All the Millennium Development Goals are interdependent. Without improved access to freshwater and sanitation, the overarching goal of poverty reduction cannot be achieved. At the same time, the provision of water services is dependent on energy services for collecting, transporting and storing water. On a two-way street, water is crucial for the production of energy. It is used to generate hydroelectric power and for cooling in thermal electrical power stations, and also in the generation of tidal power, wave energy and geothermal energy sources.
Access to affordable energy services significantly improves the lives of people in developing countries and makes economic growth and development possible. Joint management of water and energy resources is critical to achieving sustainable development in rural areas.
This issue puts together some papers presented at the Third Annual ETHOS Conference, and a few independent contributions.
An obvious question that arises concerns the connection if any between this issue in which a major part deals with woodstoves and the special issue on clean cooking (Volume VIII No. 3, September 2004). A fundamental question is to what extent interest should be focused on improving woodstoves – decreasing particulate emissions, increasing efficiency etc – or on going directly to clean cooking fuels, LPG for instance.
This issue continues the preparation for the Global Clean Cooking Fuels Initiative effort being made by IEI.
Power sector reforms have posed new challenges and opportunities to enhance energy Research & Development (R&D) activities in some developing countries but may also have aggravated the capability to innovate and promote domestically conceived solutions.
It is the objective of this paper to make policy recommendations for advancing public benefits resulting from energy R&D efforts by providing a rationale for supporting public interest energy R&D in a restructured electricity industry in developing countries.
This paper is part of a broader documenting major effort of the past 3 years led by Prof. Anton Eberhard (University of Cape Town), IEI's President during 2000-2003. As of this writing, IEI is in the final stages of this effort which encompassed analysis of the impact on public benefits of changes in the ownership and structure of electricity industries around the world, notably since the mid-1990s. These changes have been brought about by calls for the pursuit of improved financial performance and system efficiency, made possible by technological developments and policies which stress limiting government intervention and recommend the promotion of private ownership and the introduction of competition into the electricity industry.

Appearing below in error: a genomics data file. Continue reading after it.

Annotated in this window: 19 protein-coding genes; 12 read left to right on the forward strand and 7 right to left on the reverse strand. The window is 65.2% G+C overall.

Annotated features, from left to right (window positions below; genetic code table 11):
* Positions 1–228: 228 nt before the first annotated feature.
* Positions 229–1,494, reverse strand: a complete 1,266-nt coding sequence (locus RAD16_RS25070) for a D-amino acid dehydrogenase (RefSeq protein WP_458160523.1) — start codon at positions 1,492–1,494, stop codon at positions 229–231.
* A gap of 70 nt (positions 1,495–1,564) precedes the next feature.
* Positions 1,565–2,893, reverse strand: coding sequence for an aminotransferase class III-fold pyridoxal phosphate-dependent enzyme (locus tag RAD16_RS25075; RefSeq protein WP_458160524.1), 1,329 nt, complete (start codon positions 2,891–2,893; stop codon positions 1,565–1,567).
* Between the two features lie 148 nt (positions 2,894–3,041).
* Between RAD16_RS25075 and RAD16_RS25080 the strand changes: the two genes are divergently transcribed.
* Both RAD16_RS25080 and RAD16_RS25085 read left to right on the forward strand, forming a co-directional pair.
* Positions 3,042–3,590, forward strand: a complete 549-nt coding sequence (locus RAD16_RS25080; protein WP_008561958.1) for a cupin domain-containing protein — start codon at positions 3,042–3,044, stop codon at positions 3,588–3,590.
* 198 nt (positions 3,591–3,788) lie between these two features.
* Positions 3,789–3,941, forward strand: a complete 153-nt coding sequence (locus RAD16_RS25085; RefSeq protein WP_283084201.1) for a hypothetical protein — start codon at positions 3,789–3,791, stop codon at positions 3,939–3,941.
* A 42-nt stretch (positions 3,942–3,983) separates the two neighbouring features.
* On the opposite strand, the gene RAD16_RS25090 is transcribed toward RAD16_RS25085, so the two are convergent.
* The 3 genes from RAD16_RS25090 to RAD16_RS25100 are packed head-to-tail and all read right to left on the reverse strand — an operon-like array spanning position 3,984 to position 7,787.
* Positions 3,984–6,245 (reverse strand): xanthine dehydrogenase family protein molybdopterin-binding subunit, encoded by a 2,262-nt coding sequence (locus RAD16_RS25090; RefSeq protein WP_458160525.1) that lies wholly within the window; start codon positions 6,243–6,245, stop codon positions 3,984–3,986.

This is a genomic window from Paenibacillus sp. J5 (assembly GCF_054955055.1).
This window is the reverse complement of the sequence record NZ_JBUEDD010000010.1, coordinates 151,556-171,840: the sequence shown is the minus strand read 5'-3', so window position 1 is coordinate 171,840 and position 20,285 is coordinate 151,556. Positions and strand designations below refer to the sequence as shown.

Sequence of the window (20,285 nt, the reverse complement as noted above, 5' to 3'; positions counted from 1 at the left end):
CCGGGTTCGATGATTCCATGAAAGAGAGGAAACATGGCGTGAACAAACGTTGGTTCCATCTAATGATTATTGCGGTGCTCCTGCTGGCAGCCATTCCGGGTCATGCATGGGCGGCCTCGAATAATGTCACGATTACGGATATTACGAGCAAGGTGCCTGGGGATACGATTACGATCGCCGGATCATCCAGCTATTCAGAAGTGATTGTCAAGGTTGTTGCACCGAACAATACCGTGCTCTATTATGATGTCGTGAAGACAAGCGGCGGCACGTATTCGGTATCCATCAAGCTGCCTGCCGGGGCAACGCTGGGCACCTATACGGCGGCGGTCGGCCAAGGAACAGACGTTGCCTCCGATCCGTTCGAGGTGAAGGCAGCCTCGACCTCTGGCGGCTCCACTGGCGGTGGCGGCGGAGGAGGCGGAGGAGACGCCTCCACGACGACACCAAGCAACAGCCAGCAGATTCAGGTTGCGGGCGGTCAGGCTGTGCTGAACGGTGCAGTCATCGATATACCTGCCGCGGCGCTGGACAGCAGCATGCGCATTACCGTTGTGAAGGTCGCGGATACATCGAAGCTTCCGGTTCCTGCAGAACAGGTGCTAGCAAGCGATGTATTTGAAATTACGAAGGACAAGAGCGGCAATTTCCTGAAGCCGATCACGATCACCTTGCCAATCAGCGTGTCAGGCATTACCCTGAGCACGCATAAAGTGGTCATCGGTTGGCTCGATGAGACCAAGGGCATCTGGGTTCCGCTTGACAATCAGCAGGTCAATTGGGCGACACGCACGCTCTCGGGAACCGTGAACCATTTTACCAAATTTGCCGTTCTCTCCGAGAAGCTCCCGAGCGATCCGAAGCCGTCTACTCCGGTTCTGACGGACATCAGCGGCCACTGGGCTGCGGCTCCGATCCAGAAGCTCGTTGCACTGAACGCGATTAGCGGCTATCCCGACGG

The Asian Regional Energy Initiative of the IEI prepared a paper on environmental reform pertaining to the electricity sector in some Asian countries – China, India, Indonesia, Malaysia, the Philippines, and Thailand. The paper is being reviewed and soon will be available for download.
The paper was motivated by the opportunity window opened by the power sector reforms in order to strengthen environmental policies, although environmental preservation was not at the forefront, but the surging need for electricity and lack of funding to meet this need.
The event has the objective of discussing a possible research agenda in energy topics that can be undertaken cooperatively between Brazil and South American partners. Researchers, energy companies and governmental officials will participate in the event. It will be held in Campinas (State of S�o Paulo, Brazil) from 7 to 9 of June.
This event is largely sponsored by the Brazilian Science and Research Council's PROSUL program. This program has the purpose of promoting technical and scientific cooperation between Brazil and other South American countries.